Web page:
Sustained rise in vacancies

16 Apr, 2012

acancies for highly skilled workers have rocketed by  double digits for the second consecutive month, up 17% in February following a  similar rise in January, according to research by the Association of  Professional Staffing Companies (APSCo).

  • Vacancies still 18% down  year-on-year
  • Up 17% month-on-month

The research shows that demand for professional-level  workers (bankers, lawyers, IT professionals etc.) has rebounded strongly since  the start of the year after a steep decline in the second half of 2011. The  growth in jobs in February suggests that the recovery in demand for  professional-level workers in January was not just a seasonal blip. APSCo points  out, however, that despite vacancies for permanent candidates jumping 17% over  the past month, they were still 18% lower than last February.

Vacancies for temps and contractors were up 11% in  February (following an 11% rise in January) but are still marginally down  year-on-year (-5%).

The research is from the APSCo Monthly Trends Report,  which analyses job vacancies and placements across the UK professional staffing  sector. The report compares data from thousands of vacancies and placements  supplied by APSCo members who place professional candidates within the  UK.

Ann Swain, Chief Executive for APSCo, comments: “The eurozone crisis  sent the market off a cliff in the second half of 2011. We are only now starting  to see green shoots return. There is normally a seasonal surge in job vacancies  in January, but for that to continue throughout February suggests a genuine  improvement in confidence feeding through to job creation.”

“Demand for  contractors and temporary workers held up quite well over the last six months as  employers put off taking on staff. With the spectre of a double dip recession  receding, employers are reviving hiring plans and are feeling much more  confident about committing to boosting permanent headcounts.”

According  to APSCo, vacancies for IT professionals have recovered strongest among the  highly skilled sectors surveyed. Vacancies for permanent candidates were up 69%  month-on-month; vacancies for contractors and temps up 57%  month-on-month.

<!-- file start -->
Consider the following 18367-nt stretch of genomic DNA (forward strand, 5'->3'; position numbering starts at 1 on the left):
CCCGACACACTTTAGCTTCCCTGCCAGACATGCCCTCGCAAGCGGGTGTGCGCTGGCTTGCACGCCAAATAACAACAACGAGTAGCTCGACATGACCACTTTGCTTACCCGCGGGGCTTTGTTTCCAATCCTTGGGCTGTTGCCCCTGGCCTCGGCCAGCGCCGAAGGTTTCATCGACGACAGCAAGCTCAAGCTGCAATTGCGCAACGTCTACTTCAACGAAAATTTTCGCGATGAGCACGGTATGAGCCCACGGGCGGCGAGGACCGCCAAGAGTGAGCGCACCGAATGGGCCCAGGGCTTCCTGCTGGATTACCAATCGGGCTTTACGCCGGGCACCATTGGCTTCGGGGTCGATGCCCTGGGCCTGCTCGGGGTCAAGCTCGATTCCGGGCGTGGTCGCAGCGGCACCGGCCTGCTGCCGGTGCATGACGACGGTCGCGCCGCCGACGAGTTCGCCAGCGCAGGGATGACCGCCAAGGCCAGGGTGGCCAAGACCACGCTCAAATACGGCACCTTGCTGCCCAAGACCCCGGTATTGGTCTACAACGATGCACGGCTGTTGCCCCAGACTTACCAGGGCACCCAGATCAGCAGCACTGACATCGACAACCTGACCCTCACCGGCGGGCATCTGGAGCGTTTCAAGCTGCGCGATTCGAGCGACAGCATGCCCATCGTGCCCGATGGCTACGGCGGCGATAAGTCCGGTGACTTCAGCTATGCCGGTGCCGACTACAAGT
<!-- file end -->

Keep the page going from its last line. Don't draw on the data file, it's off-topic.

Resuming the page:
Ann Swain says: “Demand for IT skills is generally  counter-cyclical, but vacancies plummeted at the end of last year as the  eurozone crisis sent a chill through the market. Barring another crisis, we  would expect IT to be among the strongest performing sectors for the rest of  2012.”

John Nurthen of Staffing Industry Analysts says: “One of the  persistent frustrations of the last few years has been businesses building up  cash on their balance sheets rather than investing it. This has hit IT budgets,  resulting in projects being put on ice. There are signs that business investment  is now starting to climb, which should boost demand for IT skills.”

“At  the end of last year employers were seeing candidates who scored nine or 10 out  of 10 and still hesitating to make offers. Employers are now starting to realise  that if they don’t grab that talent when it comes along, competitors  will.”

According to the Monthly Trends report, vacancies in banking and  finance in London – among the hardest hit by the eurozone crisis – are still 13%  down year-on-year, but evidence is emerging of an upturn in demand.

Ann  Swain, Chief Executive of APSCo, says: “City recruiters had a pretty dire close  to 2011, but the market is now stabilising. The Greek restructuring deal seems  to have calmed nerves a little and there are signs that, while this may not be  the end of the crisis, it is hopefully the beginning of the end.”

“While  the large banks are still cautious, some of the niche trading firms and funds  are expanding their operations and scooping up talent. These firms are less  constrained over pay and bonuses, so are in a position to bring in talent which  they might not otherwise get a look at.”

Credit: onrec.com

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